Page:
McCourt PC, et al. (2009) Stress-induced Ceramide-activated Protein Phosphatase Can Compensate for Loss of Amphiphysin-like Activity In Saccharomyces cerevisiae and Functions to Reinitiate Endocytosis. J Biol Chem 284(18):11930-41
Abstract: Saccharomyces cerevisiae cells lacking the amphiphysin-like orthologs, Rvs161 or Rvs167, are unable to thrive under many stress conditions. Here we show cells lacking Rvs161 require Cdc55, the B subunit of the yeast ceramide-activated protein phosphatase (CAPP), for viability under heat stress. By using specific rvs mutant alleles, we linked this lethal genetic interaction to loss of Rvs161 endocytic domain function. Recessive mutations in the sphingolipid pathway, such as, deletion of the very long chain fatty acid elongase, Sur4, suppress the osmotic growth defect of rvs161 cells. We demonstrate Cdc55 is required for sur4-dependent suppressor activity, and that protein phosphatase activation, through overexpression of CDC55 alone, can also remediate this defect. Loss of SUR4 in rvs161 cells reinitiates Ste3 a-factor receptor endocytosis and requires Cdc55 function to do so. Moreover, overexpression of CDC55 reinitiates Ste3 endocytic-dependent degradation and restores fluid phase endocytosis in rvs161 cells. In contrast, loss of SUR4 or CDC55 overexpression does not remediate the actin polarization defects of osmotic stressed rvs161 cells. Importantly, remediation of rvs161 defects by protein phosphatase activation requires the CAPP catalytic subunit, Sit4, and the protein phosphatase 2A catalytic subunits, Pph21/Pph22. Finally, genetic analyses reveal a synthetic lethal interaction between loss of CDC55 and gene deletions lethal with rvs161, and who all function in endocytosis.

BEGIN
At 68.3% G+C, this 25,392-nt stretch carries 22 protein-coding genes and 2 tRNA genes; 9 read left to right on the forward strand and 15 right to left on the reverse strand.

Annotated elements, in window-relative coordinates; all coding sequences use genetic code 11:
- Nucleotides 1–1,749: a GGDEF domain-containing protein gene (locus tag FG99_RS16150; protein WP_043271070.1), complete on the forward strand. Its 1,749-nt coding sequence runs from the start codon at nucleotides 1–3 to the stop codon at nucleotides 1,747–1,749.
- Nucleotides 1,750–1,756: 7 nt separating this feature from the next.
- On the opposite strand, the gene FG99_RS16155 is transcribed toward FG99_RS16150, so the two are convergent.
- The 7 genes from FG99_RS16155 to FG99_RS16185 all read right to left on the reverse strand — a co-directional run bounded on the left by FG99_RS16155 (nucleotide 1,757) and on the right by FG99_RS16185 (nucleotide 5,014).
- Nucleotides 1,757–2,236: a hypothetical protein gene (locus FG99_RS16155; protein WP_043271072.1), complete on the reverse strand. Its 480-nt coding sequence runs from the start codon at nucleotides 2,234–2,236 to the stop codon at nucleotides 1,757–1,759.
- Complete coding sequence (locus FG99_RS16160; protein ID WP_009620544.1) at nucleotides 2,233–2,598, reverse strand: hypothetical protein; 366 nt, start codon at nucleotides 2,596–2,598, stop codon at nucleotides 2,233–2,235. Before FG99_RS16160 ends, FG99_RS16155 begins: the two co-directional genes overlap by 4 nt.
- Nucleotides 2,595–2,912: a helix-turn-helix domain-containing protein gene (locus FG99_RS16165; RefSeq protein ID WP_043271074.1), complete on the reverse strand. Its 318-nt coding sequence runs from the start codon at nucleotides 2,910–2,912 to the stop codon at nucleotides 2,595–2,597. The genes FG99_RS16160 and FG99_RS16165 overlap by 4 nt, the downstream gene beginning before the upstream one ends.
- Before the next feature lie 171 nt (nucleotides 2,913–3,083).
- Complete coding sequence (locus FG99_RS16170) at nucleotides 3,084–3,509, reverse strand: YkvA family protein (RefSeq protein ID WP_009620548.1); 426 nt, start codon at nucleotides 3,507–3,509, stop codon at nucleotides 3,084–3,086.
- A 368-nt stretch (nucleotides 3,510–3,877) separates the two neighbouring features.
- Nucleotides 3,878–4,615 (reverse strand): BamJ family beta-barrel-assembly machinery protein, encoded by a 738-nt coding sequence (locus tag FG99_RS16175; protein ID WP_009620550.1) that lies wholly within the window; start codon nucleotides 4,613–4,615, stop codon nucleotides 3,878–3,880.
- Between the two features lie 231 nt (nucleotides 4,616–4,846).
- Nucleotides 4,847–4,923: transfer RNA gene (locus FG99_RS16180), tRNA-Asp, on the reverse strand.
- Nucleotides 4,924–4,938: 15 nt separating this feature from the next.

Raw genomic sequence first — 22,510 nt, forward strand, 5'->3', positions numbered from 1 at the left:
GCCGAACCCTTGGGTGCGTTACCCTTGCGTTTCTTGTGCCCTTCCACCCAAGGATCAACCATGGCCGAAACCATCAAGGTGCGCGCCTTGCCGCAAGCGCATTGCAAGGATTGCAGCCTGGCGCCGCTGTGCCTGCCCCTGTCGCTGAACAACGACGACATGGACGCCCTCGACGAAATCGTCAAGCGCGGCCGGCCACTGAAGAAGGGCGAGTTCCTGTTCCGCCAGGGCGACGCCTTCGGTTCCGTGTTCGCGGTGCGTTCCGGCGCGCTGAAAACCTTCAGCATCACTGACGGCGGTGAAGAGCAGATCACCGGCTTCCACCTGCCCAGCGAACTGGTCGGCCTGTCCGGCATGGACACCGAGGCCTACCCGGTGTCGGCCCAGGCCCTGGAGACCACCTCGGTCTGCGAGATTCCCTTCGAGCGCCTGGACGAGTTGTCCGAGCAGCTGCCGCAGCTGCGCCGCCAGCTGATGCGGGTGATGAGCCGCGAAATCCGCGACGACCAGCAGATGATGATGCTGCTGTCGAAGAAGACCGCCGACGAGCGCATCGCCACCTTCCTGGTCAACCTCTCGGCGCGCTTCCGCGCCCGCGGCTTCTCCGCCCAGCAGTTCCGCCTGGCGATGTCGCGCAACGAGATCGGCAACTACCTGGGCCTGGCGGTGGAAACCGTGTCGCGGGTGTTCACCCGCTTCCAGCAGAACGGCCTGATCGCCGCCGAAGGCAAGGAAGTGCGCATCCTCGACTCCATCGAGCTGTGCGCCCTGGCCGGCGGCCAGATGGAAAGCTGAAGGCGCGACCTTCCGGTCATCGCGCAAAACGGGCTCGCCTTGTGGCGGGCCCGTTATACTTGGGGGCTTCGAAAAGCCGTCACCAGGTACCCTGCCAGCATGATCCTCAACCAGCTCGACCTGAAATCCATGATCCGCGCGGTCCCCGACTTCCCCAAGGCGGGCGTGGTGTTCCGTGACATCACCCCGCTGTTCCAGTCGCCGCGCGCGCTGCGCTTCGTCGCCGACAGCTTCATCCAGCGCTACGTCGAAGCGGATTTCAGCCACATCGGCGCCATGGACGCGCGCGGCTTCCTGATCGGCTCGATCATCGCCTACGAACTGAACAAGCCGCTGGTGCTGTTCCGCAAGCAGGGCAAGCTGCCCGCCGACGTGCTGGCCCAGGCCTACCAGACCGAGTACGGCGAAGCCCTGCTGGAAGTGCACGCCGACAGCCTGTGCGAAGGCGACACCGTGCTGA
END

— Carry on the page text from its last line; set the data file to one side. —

|Status: Published||Type: Journal Article||PubMed ID: 19254955|
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